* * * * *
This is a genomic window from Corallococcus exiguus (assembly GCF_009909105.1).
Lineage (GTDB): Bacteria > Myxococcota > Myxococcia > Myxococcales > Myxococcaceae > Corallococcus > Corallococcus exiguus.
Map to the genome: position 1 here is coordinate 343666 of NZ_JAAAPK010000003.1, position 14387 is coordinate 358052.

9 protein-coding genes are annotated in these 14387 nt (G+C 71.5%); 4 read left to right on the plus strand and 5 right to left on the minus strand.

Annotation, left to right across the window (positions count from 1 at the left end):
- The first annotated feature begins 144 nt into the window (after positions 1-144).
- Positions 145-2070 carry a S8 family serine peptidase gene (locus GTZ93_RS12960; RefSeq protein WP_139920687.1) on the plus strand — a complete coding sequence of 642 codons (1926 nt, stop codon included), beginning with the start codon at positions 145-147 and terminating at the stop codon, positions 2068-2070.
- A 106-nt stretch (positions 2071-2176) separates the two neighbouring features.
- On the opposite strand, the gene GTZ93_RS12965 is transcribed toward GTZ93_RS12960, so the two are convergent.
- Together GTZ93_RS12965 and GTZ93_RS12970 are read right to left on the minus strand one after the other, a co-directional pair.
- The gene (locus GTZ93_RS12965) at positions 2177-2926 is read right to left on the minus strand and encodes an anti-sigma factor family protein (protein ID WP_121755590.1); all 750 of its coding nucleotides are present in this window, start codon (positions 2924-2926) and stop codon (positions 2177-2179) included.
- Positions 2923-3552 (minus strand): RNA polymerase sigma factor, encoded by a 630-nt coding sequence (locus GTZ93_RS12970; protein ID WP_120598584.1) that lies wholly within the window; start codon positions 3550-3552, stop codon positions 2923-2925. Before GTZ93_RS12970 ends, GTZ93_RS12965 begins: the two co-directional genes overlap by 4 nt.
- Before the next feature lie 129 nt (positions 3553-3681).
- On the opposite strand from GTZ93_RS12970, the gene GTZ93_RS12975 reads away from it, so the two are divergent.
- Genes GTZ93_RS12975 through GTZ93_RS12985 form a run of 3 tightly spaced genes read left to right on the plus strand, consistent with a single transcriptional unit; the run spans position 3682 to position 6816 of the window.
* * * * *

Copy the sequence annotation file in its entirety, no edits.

This is a genomic window from Corallococcus exiguus (assembly GCF_009909105.1).
Lineage (GTDB): Bacteria > Myxococcota > Myxococcia > Myxococcales > Myxococcaceae > Corallococcus > Corallococcus exiguus.
Map to the genome: position 1 here is coordinate 343666 of NZ_JAAAPK010000003.1, position 14387 is coordinate 358052.

9 protein-coding genes are annotated in these 14387 nt (G+C 71.5%); 4 read left to right on the plus strand and 5 right to left on the minus strand.

Annotation, left to right across the window (positions count from 1 at the left end):
- The first annotated feature begins 144 nt into the window (after positions 1-144).
- Positions 145-2070 carry a S8 family serine peptidase gene (locus GTZ93_RS12960; RefSeq protein WP_139920687.1) on the plus strand — a complete coding sequence of 642 codons (1926 nt, stop codon included), beginning with the start codon at positions 145-147 and terminating at the stop codon, positions 2068-2070.
- A 106-nt stretch (positions 2071-2176) separates the two neighbouring features.
- On the opposite strand, the gene GTZ93_RS12965 is transcribed toward GTZ93_RS12960, so the two are convergent.
- Together GTZ93_RS12965 and GTZ93_RS12970 are read right to left on the minus strand one after the other, a co-directional pair.
- The gene (locus GTZ93_RS12965) at positions 2177-2926 is read right to left on the minus strand and encodes an anti-sigma factor family protein (protein ID WP_121755590.1); all 750 of its coding nucleotides are present in this window, start codon (positions 2924-2926) and stop codon (positions 2177-2179) included.
- Positions 2923-3552 (minus strand): RNA polymerase sigma factor, encoded by a 630-nt coding sequence (locus GTZ93_RS12970; protein ID WP_120598584.1) that lies wholly within the window; start codon positions 3550-3552, stop codon positions 2923-2925. Before GTZ93_RS12970 ends, GTZ93_RS12965 begins: the two co-directional genes overlap by 4 nt.
- Before the next feature lie 129 nt (positions 3553-3681).
- On the opposite strand from GTZ93_RS12970, the gene GTZ93_RS12975 reads away from it, so the two are divergent.
- Genes GTZ93_RS12975 through GTZ93_RS12985 form a run of 3 tightly spaced genes read left to right on the plus strand, consistent with a single transcriptional unit; the run spans position 3682 to position 6816 of the window.